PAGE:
Science and Film III
Date: 04/01/2017 10:37
Persistence of vision, observed by many inventors and scientists in the past, is a visual phenomenon where a series of static images set in motion creates the illusion of movement. This illusion was first described by a British physician, Peter Mark Roget and the discovery marked the beginning of the development of cinema.
There is a wide range of early technologies that could be considered precursors to the moving image industry and one could spend hours listing them chronologically. Probably the earliest example is a ‘magic lantern’ and its simplest version dates back to the 17th century. However, persistence of vision was first implemented in the Thaumatrope in 1824. Among the ones that followed were so called Fantascope, Kinematoscope and Praxinoscope - just to mention few.
Across the waters in America, Thomas Edison and his British assistant W.K.L Dickson (the inventor of celluloid film!) devised a motor powered machine, a Kinetograph, that could photograph motion pictures and a Kinetoscope - the viewer. Quite a groundbreaking invention! Have a look at the first moving image shown to audiences in America - Dicksons Greeting (1891).
Back in Europe, the French inventing team of brothers Auguste and Louis Lumière, celebrities in the world of cinema, are well known for a considerable number of pioneering improvements in the field of photography and moving image. What started as a hobby, turned into a a venture with great commercial value and the Lumières continued to revise and improve their work. Their scientific curiosity and technical knowledge led to the construction the first projection system allowing films to be seen by more than one person at the time in 1985.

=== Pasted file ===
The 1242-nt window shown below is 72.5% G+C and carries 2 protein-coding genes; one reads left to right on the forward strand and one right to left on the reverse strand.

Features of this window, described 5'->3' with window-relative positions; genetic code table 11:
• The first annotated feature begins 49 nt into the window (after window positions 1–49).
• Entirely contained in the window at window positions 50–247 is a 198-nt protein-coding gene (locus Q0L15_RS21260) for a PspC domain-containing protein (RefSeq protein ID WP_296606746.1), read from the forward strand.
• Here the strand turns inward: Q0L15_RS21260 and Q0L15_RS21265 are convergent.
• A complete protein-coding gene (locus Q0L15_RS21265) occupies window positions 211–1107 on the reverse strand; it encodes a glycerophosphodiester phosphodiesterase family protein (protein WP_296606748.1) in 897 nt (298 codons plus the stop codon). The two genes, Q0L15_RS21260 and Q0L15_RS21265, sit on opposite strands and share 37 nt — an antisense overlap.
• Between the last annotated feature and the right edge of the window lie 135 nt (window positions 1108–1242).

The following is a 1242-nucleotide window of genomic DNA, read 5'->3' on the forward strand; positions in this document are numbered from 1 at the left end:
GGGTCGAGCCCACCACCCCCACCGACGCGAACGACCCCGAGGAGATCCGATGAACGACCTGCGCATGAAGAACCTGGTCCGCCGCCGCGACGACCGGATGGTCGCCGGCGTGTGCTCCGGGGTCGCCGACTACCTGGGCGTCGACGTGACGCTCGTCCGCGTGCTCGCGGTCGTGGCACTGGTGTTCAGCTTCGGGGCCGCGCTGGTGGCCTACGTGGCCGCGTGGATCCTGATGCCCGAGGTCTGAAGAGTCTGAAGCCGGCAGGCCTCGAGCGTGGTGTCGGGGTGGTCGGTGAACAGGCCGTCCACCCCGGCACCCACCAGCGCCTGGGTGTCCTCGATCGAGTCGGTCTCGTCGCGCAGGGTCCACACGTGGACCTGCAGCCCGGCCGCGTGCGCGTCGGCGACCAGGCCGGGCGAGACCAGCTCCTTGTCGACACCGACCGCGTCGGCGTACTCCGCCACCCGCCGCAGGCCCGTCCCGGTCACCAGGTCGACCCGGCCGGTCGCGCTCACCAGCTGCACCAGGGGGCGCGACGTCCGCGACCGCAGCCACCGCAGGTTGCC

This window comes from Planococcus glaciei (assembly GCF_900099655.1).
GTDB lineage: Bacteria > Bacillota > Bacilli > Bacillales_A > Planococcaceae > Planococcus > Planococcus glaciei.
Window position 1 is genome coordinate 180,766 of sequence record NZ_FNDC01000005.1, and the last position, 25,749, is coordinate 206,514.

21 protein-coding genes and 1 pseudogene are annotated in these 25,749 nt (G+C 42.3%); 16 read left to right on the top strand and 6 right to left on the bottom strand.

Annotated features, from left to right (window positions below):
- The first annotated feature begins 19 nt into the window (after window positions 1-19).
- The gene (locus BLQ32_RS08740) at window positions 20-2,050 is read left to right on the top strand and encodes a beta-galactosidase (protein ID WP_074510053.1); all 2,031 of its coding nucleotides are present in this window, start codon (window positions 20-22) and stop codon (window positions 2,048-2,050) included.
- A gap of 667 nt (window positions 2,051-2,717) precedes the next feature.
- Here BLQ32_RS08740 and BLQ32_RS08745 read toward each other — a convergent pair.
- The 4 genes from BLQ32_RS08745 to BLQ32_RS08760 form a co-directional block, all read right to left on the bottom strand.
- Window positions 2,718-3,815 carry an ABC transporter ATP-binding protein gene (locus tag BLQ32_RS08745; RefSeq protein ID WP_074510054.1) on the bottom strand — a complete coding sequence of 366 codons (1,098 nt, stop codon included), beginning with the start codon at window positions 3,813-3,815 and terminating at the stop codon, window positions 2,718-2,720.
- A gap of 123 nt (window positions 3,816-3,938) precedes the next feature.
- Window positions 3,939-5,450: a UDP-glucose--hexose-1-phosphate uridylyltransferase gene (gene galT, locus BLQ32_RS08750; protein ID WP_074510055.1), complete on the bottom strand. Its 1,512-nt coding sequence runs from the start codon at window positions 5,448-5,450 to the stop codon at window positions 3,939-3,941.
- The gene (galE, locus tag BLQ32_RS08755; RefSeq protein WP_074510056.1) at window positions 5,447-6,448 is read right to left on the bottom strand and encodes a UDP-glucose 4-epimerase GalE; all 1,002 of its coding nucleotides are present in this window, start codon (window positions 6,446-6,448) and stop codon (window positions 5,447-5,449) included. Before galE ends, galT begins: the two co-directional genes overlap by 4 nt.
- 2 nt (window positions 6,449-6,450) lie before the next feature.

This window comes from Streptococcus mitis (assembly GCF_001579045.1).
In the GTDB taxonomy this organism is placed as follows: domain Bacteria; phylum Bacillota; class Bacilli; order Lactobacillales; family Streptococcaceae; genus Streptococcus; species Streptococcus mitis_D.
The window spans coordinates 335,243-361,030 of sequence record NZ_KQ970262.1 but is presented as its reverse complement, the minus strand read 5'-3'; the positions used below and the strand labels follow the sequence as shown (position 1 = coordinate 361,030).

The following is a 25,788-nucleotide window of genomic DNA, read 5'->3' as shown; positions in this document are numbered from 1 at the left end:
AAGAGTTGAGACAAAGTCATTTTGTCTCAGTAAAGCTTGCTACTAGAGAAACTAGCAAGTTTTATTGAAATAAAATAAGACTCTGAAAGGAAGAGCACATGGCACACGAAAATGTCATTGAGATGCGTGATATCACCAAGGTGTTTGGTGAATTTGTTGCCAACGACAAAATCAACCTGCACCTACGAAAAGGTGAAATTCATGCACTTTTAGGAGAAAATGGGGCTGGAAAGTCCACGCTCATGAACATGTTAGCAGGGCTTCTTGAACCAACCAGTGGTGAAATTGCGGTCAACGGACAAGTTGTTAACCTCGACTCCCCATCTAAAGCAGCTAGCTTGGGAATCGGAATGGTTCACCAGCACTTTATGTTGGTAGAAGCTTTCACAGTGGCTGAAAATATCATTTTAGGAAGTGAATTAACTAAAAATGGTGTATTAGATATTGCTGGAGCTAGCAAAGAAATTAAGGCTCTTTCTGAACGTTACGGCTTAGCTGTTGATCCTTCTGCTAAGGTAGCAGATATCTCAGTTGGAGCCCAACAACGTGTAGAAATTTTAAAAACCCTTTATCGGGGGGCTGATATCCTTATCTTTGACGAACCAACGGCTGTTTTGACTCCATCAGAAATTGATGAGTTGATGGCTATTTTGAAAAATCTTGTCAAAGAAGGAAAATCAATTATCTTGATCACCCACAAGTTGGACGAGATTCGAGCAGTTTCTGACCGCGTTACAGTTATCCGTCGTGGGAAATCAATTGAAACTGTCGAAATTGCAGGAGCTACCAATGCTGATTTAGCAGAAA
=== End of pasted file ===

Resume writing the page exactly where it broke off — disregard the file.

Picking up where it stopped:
The Cinematograph, the most remarkable of their inventions, enabled them to hold the first public screening ever. It does not come as a surprise that Cinematograph was a hit. Unlike Edison's Kinetograph, Cinematograph was hand cranked, more portable and allowed more creativity. Two years later, in 1987 the brothers made a number of short films in the streets of Belfast. Not only is this a great scientific achievement captured on film, these shorts allow us to get a glimpse of what life looked like in 1897. Here's a couple of examples of their early work.
Employees Leaving the Lumière Factory by the Lumières (1895)
Childish Quarrel / Querelle infantile by the Lumières (1896)
Another inventive Frenchman, Georges Méliès, also referred to as a cinemagician, started experimenting with the use of what we now call special effects. He was there that night and attended the Lumière brothers’ first screening. The experience inspired him to get a camera and start shooting his own films incorporating his other great passion - tricks. He was a master of creating illusions and eventually found his calling in the fantastic. His films are considered to be important early science fiction with a bit of fantasy flavour. Here's one of his most famous - A Trip to the Moon / Le Voyage dans la lune (1902), a wonderfully restored and hand painted version by Lobster Films.